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Obamacare Looking At A Huge Loss For 2015

While there has been much controversy over Obamacare, one fact remains the same, more and more people are dropping out.

In fact, more than half of the people that enrolled for Obamacare for 2013 have stated that they will not be signing up for it again for 2015. A Bankrate survey makes the numbers clear, 53 percent of current Obamacare participants will not be signing up for Obamacare for 2015. When asked the reason of why, many people stated that the prices were much higher than other health plans.

However, there are other reasons. Some have acquired a job between signing up last year and this year, which means they now have access to health coverage from work. Some have reached the age requirement to gain access to Medicare coverage and others have found help through the Medicaid program. Others found that the website was just too hard to manage. However, the website managers believe that they have worked out the kinks for 2015.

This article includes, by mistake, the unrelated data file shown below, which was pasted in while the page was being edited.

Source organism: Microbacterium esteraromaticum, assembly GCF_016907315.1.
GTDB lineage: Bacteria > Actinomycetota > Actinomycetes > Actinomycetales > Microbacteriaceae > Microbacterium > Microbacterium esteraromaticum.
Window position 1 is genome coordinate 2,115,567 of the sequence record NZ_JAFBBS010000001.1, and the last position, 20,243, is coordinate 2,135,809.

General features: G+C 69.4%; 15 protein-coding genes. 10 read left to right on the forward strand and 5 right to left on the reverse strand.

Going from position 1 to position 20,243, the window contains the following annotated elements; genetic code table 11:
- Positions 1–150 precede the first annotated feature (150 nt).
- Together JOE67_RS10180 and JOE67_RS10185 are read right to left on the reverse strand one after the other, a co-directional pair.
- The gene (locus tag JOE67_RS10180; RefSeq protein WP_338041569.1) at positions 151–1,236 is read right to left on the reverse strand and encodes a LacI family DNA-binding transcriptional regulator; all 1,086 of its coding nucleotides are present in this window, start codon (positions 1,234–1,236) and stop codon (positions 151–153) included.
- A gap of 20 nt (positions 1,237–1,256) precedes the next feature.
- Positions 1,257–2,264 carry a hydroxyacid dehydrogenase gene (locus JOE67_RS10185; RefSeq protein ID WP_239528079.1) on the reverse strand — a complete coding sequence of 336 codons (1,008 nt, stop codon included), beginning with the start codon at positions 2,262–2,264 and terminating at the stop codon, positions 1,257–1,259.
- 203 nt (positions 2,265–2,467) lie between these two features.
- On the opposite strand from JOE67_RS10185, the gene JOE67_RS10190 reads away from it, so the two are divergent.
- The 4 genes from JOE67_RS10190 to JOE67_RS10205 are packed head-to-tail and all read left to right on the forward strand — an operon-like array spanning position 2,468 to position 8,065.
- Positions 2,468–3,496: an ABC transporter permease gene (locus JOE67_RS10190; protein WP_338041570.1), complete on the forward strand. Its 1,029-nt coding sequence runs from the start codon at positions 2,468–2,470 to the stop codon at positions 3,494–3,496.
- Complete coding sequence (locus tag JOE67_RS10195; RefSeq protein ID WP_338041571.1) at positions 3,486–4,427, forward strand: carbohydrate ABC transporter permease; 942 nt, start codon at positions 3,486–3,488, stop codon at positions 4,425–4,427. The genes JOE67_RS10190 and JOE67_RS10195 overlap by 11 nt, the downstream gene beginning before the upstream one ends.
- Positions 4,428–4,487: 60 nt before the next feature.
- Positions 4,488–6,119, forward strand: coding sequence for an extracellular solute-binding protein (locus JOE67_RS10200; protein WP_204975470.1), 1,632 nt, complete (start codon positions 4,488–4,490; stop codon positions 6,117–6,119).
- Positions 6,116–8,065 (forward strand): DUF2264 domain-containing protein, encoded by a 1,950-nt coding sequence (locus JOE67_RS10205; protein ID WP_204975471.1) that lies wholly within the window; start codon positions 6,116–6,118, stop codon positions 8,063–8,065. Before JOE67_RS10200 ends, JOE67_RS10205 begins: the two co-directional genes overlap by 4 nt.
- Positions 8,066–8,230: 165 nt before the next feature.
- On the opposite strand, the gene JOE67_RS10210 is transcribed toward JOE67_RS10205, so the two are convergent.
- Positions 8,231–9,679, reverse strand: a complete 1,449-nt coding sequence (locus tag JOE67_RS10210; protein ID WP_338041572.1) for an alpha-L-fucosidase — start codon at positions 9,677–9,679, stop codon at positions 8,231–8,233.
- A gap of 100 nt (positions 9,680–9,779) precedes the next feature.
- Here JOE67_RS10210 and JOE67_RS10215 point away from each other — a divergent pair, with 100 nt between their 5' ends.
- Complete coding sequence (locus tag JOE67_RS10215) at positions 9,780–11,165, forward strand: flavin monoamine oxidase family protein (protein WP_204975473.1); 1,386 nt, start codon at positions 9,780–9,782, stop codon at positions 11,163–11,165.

For the most part however, people are just finding it disturbing to pay the high deductibles plus six percent of an increase in premiums with Obamacare.

That’s right. Obamacare premiums are forecasted to rise by 6 percent this next year, according to an analysis by Bloomberg. The increase is said to be in place due to the competition between insurers, Bloomberg states. An estimated 77 insurance providers were added to the marketplace for next year.

Just two weeks out until Obamacare’s second open enrollment begins and it looks like this year’s problem isn’t so much about website kinks as it is in getting people to enroll period.

While there is a large amount of people who will not enroll in Obamacare due to the increase, there are others who simply do not know anything about Obamacare and that is why they have not enrolled. In fact, a survey by Kaiser Family Foundation found that two-thirds of uninsured respondents did not know about the law. That number seems alarming since the law was designed to provide coverage to those who did not have insurance.

This means that most people are not enrolling but do qualify, they just do not know about it which in turns means the system is failing. Kaiser’s Mollyann Brodie seems to think so to. “I think a lot of work needs to be done. We’re at the very early stages of the second enrollment period, and right now one of the main target audiences is not primed or focused on it.”

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